Once you’ve picked a cruise line and booked your cruise, you’ll want to consider shore excursions. Shore excursions are a big part of the cruise experience; your family is traveling some distance on the cruise ship, and you’ll want to get off and see the sights! From zip lining through jungles, to snorkeling with tropical fish, flying in a helicopter over glaciers, hiking, and exploring quaint cities via a guided tour, shore excursions are both diverse and pivotal to truly experiencing a port. Hopefully, planning a shore excursion for your family will be a breeze with these tips. Explore the three most common ways to book shore excursions.
Booking cruise excursions through the ship
Booking your shore excursions through the ship is the most expensive and most convenient option. Here are some of the benefits:
- If the ship is late or doesn’t port on the scheduled day, they’ll automatically refund and/or reschedule you.
- If something goes wrong and your ship-arranged tour is late getting back to the ship, the ship will wait for you.
- No pre-planning is required, though you can typically book your excursions ahead of time through the cruise line’s website. Popular tours can sell out before the ship sails.
Booking cruise excursions through a third-party
The benefits of booking through a third-party (sites like Viator, ShoreTrips, or Cabo San Lucas Tours, among others) include:
- These reputable companies usually offer the same tours, and often an even a larger selection of tours, as the ships, but the cost is less expensive than booking on board.
- Most offer some sort of ‘No Port No Pay’ policy that’s similar to what the ship offers.
- Sometimes you’ll be on the same tour with others who booked on board, the only difference is that you paid less!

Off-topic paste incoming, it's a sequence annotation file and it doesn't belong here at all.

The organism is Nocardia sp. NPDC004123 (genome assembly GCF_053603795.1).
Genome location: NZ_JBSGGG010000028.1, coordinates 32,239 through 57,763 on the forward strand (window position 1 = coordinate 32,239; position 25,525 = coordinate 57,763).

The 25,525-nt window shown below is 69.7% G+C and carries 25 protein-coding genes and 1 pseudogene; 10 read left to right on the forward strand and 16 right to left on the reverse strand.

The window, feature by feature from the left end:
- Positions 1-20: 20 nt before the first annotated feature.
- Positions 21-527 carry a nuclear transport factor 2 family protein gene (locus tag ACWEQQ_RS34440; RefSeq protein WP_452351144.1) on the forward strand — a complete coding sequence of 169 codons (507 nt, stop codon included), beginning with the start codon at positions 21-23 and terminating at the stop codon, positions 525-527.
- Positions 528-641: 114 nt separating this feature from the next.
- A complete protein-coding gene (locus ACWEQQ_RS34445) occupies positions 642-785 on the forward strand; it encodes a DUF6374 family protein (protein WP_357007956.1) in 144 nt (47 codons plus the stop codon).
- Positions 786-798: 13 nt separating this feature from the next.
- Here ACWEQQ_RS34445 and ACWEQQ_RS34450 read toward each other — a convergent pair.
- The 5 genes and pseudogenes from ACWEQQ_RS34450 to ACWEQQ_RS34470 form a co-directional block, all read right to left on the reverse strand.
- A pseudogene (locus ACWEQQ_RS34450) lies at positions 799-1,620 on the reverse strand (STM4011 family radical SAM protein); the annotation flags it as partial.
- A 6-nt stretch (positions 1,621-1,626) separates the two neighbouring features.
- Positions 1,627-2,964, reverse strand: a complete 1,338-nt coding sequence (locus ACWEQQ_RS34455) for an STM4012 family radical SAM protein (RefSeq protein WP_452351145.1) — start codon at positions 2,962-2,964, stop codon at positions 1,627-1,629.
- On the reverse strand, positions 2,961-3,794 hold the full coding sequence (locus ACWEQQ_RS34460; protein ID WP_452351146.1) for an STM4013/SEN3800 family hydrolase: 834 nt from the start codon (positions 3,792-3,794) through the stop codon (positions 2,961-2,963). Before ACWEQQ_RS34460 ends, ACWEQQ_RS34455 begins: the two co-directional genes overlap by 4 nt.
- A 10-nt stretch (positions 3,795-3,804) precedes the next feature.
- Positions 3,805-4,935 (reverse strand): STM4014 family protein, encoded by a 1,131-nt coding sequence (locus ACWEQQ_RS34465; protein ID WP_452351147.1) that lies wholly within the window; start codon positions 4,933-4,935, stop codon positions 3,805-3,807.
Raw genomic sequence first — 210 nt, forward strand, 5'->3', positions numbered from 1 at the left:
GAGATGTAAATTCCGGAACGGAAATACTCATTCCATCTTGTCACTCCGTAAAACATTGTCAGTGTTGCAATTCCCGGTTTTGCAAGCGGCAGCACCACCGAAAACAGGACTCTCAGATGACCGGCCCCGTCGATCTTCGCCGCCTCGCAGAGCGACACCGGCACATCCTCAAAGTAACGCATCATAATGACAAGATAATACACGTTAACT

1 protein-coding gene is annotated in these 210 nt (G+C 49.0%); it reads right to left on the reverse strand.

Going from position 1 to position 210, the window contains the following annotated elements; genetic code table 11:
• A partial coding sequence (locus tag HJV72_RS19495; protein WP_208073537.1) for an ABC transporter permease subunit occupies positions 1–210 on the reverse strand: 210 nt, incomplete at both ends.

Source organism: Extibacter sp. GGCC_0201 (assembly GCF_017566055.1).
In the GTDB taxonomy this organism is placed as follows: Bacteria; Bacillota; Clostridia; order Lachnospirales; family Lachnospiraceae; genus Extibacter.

Things to consider before booking through a third-party:
- You’re ultimately responsible for getting back to the ship on time. If you don’t, the ship will sail without you. This sounds scary at first, but these companies use many of the same tour operators as the ship does, and they know they need to get you back on time. Their reputations are at stake.
- If you are traveling out of the country, having a cell phone plan with international coverage is highly recommended in case you need to contact the booking company, tour operator, or cruise line while in port.
- You typically need to plan ahead and book your tours before you sail, since once you’re at sea you probably won’t have internet or phone access. It’s available, but very, very expensive.
Booking cruise excursions on your own
Yes, you can book your excursions entirely on your own. The flexibility of booking solo allows for more relaxed mornings the day of a port-of-call, and eager tour guides are always at the ready when you disembark. A few things to keep in mind:
- Research the port ahead of time and make reservations.
- You’ll need to know the day you’ll be in port and the hours you’ll be there. Give yourself some wiggle room by not booking tours that begin or end within an hour or two of when you’re scheduled to arrive or depart.
- Make sure that the company you’re booking with will issue a refund if the ship doesn’t port or isn’t on time. If they won’t, don’t book with them.
- Wait until you’re in the port to see what’s available. We’ve done this quite a bit, and it’s always worked out really well for us. It’s good to have an idea of what the ship offers and be aware of their prices for comparison. This really gives you ultimate flexibility, which is important especially when traveling with kids. Wake up when you want, get off the ship when you want, then choose what’s most appealing to you and your family as you step off the ship.
Of course, if a port doesn’t interest you, you can always stay on-board and relax while the ship is quiet and far less crowded. You can often score some great spa specials on a port day, the kids’ clubs will be spacious, and the pools will be all your own!
Explore some of Trekaroo’s favorite Cruising tip articles:
30 Reasons to book a Disney Cruise with your family
Cruise Shore Excursions: The Ins and Outs of Booking
Why You Should Consider a Small Ship Cruise
What to Expect- First Time Cruising on-board a Disney Cruise (coming soon)
A guide to Weekend Cruising (coming soon)